‘Frozen’ is a Disney classic but still lacks diversity

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Walt Disney Pictures and the creators of Wreck It Ralph bring forth Frozen, the story of two royal sisters who have to eventually work together to save the kingdom of Arendelle. Princess Anna (voiced by Kristen Bell) and her sister, soon to be Queen Elsa (voiced by Idina Menzel) overcomes the early death of their parents and being sheltered from the world. Now, as adults, they must preside over the land and save the people from the freezing temperatures cast by Queen Elsa’s uncontrollable powers.

Most movie critics have already chimed in to compare Frozen to other Disney classics such as Beauty & the Beast, Aladdin, and even Lion King. I would not go that far, however, Frozen was full of winter delight and catchy, family-friendly tunes.

While Disney’s Planes recently fell short of greatness, Frozen can be placed into the Disney vault with its humor for all ages, musical wonders, and winter escapades.

This image released by Disney shows Elsa the Snow Queen, voiced by Idina Menzel, in a scene from the animated feature "Frozen." (AP Photo/Disney)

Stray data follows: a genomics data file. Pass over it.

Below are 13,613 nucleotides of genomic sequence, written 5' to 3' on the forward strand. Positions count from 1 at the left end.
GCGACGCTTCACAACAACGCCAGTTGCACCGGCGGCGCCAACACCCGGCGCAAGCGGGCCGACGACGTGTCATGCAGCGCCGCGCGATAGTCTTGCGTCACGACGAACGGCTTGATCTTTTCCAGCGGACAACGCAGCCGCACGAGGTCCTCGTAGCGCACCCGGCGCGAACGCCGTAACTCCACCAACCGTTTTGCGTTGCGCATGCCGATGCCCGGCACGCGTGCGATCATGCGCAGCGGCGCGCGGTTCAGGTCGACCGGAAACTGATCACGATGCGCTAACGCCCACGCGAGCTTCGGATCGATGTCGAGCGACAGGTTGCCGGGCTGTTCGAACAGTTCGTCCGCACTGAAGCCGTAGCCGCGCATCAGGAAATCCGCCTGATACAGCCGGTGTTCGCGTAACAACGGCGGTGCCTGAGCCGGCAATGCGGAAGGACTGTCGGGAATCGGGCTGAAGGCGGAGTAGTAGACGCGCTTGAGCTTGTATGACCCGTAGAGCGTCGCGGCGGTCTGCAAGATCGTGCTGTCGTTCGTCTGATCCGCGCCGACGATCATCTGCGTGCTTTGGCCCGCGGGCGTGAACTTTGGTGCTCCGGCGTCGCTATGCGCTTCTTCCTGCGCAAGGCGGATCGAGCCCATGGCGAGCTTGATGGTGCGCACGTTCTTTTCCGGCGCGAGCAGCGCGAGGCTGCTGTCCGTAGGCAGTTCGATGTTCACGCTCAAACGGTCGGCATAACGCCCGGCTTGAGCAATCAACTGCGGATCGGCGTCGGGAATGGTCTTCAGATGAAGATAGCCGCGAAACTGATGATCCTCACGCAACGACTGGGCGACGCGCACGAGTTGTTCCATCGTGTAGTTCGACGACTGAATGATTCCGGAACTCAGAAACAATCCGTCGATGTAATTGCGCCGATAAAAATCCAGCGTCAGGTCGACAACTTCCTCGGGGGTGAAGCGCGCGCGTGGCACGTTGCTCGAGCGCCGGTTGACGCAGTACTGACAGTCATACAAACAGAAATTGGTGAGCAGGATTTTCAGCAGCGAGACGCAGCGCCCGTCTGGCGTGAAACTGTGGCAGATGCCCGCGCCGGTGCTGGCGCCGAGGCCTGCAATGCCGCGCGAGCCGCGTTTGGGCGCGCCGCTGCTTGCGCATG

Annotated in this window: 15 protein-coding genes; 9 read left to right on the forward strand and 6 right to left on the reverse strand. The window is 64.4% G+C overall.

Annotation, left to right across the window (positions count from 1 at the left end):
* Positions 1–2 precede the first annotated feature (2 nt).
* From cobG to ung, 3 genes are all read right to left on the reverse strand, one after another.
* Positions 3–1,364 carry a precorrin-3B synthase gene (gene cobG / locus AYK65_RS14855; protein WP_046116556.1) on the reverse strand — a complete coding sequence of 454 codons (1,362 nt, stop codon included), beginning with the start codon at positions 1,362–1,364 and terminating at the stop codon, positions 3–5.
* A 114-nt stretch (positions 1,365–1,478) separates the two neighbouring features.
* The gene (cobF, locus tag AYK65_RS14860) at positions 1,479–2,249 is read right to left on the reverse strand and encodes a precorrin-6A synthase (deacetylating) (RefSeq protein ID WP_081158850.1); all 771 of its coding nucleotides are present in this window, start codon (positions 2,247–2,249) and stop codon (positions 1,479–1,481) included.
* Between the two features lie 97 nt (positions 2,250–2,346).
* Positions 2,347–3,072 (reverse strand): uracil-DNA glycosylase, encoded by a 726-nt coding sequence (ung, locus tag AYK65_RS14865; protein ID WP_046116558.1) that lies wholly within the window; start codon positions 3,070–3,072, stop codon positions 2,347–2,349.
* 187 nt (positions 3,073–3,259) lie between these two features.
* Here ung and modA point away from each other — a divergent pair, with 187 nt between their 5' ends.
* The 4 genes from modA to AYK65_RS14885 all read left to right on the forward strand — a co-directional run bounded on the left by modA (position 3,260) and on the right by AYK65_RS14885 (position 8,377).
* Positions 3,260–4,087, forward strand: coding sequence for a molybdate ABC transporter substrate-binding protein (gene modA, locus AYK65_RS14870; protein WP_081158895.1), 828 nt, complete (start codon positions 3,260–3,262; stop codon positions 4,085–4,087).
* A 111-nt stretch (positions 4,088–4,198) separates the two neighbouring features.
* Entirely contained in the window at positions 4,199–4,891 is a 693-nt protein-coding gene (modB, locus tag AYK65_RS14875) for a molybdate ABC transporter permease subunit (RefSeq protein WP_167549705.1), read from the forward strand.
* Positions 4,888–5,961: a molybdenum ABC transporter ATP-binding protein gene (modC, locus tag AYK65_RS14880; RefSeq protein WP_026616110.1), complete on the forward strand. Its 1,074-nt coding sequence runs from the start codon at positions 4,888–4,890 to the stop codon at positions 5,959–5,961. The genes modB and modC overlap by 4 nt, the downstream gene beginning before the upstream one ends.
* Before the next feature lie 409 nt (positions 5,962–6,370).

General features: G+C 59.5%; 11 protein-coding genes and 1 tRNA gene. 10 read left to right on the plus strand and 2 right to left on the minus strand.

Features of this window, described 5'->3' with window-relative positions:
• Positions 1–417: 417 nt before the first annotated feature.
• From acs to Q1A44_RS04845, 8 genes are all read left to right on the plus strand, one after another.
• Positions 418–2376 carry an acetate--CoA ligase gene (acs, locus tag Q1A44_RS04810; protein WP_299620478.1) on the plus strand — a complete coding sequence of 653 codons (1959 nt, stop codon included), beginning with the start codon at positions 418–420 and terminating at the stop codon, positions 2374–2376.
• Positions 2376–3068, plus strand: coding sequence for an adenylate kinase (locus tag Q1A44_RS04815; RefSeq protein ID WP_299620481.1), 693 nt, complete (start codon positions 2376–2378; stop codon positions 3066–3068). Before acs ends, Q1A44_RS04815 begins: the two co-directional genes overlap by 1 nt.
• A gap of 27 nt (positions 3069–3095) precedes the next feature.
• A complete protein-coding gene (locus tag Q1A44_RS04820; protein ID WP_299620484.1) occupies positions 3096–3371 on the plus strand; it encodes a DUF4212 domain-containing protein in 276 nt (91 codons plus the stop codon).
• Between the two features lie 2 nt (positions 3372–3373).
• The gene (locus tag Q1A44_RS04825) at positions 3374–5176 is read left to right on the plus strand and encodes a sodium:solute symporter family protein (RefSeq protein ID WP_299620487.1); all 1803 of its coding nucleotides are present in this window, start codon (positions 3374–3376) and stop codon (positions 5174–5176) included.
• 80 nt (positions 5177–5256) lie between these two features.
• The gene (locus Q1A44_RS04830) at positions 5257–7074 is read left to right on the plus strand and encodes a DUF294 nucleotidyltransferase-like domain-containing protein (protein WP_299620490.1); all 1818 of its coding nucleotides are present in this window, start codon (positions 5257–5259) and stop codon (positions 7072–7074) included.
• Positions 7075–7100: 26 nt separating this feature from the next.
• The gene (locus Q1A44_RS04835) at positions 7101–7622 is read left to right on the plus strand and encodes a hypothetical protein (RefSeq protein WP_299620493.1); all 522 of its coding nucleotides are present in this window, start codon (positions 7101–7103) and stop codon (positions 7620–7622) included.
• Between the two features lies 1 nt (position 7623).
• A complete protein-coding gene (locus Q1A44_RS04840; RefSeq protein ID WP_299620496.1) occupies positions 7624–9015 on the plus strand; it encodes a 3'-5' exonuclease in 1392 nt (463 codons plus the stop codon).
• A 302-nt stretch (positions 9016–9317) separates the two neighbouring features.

This image released by Disney shows Elsa the Snow Queen, voiced by Idina Menzel, in a scene from the animated feature “Frozen.” (AP Photo/Disney)

The soundtrack features stuck-in-my-head songs like “Do You Want to Build a Snowman?” and “Let It Go.”  Frozen seems to sample songs from all genres, and Taye Diggs’ wife, Idina Menzel uses her years on Broadway to contribute angelic sounds.

When I surveyed my two young ones, they were mesmerized by the special powers of Queen Elsa, her 3-D “ice castle”, and the idea of a “funny-talking snowman”, Olaf (voiced by Josh Gad). They were equally heart-broken when the royal family faced treason and betrayal.

It was the same feeling I felt as a youngster after watching Lion King’s Scar kill his own brother.

The consistent, generational memories that Disney creates with its movies is exactly what sets them apart from all other animated creators.

Reality set in quickly once the movie was over though. Walt Disney Pictures has yet to exhaust all of its resources to ensure that people of color are represented more frequently on the animated big screen.

Disney’s only Black princess, Tiana, and the movie Princess and the Frog was a huge box office success, grossing nearly $267 million worldwide.

Yet prior to the movie, Disney only made one attempt to incorporate an African American as a leading princess by making singer Brandy Norwood the 1997 Cinderella. (And I loved that made-for-tv movie) Surely, Disney can ensemble a team to pull off another great animated movie with a Princess of color.  I’ll wait!

4 STARS: It would not be a bad idea to grab the family this Thanksgiving weekend and partake in a movie outing featuring Frozen. While it’s too soon for me to deem this movie a classic, Frozen surely holds all of the workings of Walt Disney’s magic.

Frozen is in movie theaters on November 27th.

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